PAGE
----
Is hacking the DOM really hacking?

By Strictly-Software

The nature of the modern web browser is that it's a client side tool.

Web pages that are stored on web-servers when viewed in Chrome or FireFox are downloaded file by file (CSS, JavaScript, HTML, Images etc), and stored temporarily on your computer whilst your browser application puts them together so you can view the webpage.

This is where your "browser cache" comes from. It is good to have commonly downloaded files such as the jQuery script or common images from frequently visited pages in your cache but when this folder gets too big it can become slow to traverse and load from. This is why a regular clean out is recommended by a lot of computer performance tools.

So because of this putting any kind of security on the client side is pointless as anyone with a small working knowledge of Internet technology can bypass it. I don't want to link to a certain site in particular but it appeared as a google advert on my site the other day claiming to protect your whole website from theft, including your HTML source code.

However if you have a spare 30 minutes on your hands, have Firebug installed (or any modern browser that allows you to visit and edit the DOM) and did a search for "code to protect HTML" you would be able to bypass the majority of the sites wonderful security claims with ease.

Examples of such attempts to use client side code to protect code or content include:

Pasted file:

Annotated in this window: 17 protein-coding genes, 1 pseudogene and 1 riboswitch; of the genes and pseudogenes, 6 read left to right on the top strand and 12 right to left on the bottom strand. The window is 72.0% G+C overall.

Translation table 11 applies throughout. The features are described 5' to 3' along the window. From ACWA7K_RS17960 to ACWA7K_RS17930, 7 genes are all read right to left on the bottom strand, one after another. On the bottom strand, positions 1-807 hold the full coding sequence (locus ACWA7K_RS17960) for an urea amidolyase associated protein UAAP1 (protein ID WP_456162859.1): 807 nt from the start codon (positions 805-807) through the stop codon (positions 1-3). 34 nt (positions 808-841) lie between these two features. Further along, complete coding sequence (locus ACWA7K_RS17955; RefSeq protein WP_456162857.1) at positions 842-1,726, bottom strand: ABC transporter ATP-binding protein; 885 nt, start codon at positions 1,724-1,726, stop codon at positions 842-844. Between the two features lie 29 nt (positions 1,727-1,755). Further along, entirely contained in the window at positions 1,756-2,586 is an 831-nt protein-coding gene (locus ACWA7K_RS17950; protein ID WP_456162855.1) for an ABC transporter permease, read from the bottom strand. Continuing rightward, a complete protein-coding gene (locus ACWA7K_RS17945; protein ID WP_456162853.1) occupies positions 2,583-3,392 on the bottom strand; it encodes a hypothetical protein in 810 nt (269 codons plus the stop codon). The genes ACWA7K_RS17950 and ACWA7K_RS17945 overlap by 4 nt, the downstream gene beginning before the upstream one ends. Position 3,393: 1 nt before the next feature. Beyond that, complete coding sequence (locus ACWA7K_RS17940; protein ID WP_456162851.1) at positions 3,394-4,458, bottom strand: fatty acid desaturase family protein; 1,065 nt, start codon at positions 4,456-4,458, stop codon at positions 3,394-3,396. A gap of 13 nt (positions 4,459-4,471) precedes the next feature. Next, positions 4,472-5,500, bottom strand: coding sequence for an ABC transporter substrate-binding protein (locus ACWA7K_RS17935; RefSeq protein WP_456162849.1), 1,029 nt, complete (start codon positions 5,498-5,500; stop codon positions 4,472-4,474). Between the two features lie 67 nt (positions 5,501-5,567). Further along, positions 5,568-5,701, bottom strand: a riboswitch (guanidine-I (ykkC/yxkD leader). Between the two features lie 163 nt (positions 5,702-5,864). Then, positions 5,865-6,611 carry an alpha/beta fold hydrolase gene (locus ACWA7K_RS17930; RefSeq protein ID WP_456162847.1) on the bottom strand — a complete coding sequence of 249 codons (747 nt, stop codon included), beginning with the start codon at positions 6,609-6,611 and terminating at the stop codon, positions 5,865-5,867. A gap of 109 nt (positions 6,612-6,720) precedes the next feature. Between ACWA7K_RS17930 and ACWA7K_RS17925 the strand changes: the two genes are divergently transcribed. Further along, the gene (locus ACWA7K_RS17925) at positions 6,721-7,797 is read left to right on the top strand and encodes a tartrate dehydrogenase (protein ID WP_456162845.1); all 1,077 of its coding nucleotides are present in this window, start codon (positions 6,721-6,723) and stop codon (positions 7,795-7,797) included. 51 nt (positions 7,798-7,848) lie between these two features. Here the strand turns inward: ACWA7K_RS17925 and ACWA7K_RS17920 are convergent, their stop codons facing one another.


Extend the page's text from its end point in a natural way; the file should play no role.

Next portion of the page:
1. Trying to protect the HTML source code from being viewed or stolen. 

This will include the original right mouse click event blocker.

This was used in the old days in the vain hope that people didn't realise that they could just go to Tools > View Source instead of using the context menu which is opened with a right click on your mouse.

The other option was just to save the whole web page from the File menu. 

However you can now just view the whole generated source with most developer tools e.g Firebug - or hitting F12 in Chrome.

Some sites will also generate their whole HTML source code with Javascript code in the first place. 
Not only is this really really bad for SEO but it is easily bypassed.

A lot of these tools pack, encode and obfuscate it on the way. The code is then run through a function to evaluate it and write it to the DOM

It's such a shame that this can all be viewed without much effort once the page loads in the DOM. Just open your browsers Developer Toolbar and view the Generated Source and hey presto the outputted HTML is there.

Plus there are many tools that let you run your scripts on any page e.g someone at work the other day didn't like the way news sites like the BBC always showed large monetary numbers as £10BN and added a regular expression into one of these tools to automatically change all occurrences to £10,000,000,000 as he thought the number looked bigger and more correct.  Stupid example I know but it shows that with tools like Fiddler etc that you can control the browser output.

2. Using special classes to prevent users from selecting content

This is commonly used on music lyric sites to prevent people copying and pasting the lyrics straight off the page by selecting the content and using the copy button.